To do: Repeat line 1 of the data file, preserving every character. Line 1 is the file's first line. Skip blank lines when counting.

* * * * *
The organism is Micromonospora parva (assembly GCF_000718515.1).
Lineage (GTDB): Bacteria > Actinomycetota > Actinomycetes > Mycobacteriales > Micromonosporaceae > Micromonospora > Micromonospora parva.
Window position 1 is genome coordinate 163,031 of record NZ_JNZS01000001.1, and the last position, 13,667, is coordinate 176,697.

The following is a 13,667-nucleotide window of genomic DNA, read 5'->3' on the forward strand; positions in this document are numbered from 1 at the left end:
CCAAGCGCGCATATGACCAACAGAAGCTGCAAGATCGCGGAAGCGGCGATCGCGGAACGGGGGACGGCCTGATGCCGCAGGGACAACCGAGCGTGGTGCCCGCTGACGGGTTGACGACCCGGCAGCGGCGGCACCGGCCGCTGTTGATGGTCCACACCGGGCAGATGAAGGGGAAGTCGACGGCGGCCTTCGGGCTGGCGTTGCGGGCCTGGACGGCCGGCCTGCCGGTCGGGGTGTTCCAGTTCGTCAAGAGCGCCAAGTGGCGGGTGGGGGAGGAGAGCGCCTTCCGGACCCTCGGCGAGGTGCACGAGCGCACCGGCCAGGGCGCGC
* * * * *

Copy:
The organism is Micromonospora parva (assembly GCF_000718515.1).